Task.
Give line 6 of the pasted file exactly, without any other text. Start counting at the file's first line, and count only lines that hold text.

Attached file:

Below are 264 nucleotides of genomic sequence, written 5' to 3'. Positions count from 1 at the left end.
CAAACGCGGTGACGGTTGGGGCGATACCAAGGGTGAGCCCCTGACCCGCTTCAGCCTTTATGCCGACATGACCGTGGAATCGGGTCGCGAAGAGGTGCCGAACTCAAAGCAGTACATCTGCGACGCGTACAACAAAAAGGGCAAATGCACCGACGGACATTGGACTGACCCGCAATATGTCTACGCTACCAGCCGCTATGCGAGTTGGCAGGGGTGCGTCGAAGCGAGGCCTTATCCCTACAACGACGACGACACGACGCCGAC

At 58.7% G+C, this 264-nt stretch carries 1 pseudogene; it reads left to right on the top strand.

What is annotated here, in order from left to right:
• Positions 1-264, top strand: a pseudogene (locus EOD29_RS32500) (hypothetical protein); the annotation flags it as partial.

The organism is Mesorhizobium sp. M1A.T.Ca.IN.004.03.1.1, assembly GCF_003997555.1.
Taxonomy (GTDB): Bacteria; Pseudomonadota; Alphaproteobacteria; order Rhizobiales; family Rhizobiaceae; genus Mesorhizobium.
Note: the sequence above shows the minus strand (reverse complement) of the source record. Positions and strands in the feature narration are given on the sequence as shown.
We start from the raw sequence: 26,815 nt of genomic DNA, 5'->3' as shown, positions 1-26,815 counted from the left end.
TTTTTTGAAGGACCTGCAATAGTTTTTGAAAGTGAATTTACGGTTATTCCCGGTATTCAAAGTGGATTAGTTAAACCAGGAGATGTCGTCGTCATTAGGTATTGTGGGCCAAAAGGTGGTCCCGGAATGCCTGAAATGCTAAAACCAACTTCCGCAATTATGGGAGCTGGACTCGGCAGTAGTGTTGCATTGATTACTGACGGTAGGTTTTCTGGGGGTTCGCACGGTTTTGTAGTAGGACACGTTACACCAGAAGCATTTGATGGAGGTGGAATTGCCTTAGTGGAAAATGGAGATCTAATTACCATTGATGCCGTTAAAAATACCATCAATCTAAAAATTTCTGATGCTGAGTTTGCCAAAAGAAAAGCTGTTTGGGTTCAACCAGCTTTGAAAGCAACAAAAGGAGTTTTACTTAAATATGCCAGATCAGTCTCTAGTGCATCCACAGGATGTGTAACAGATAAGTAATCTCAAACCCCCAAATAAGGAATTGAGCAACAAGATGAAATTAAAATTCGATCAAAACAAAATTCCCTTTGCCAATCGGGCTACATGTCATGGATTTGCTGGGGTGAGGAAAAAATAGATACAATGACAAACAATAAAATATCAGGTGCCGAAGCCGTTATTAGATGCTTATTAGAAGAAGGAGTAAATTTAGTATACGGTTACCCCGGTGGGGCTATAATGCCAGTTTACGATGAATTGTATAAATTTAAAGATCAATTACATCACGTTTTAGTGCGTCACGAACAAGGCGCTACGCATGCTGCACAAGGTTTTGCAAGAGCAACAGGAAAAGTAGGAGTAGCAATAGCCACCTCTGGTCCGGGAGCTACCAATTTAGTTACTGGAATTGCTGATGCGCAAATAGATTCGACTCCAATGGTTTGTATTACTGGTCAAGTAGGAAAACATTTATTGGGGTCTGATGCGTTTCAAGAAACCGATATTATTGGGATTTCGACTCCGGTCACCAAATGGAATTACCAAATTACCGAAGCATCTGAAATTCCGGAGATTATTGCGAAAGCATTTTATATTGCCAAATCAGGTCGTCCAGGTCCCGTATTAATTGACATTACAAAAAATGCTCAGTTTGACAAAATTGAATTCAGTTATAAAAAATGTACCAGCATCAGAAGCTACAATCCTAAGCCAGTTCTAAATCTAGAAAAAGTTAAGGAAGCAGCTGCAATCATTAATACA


The organism is Mesorhizobium sp. M1A.T.Ca.IN.004.03.1.1, assembly GCF_003997555.1.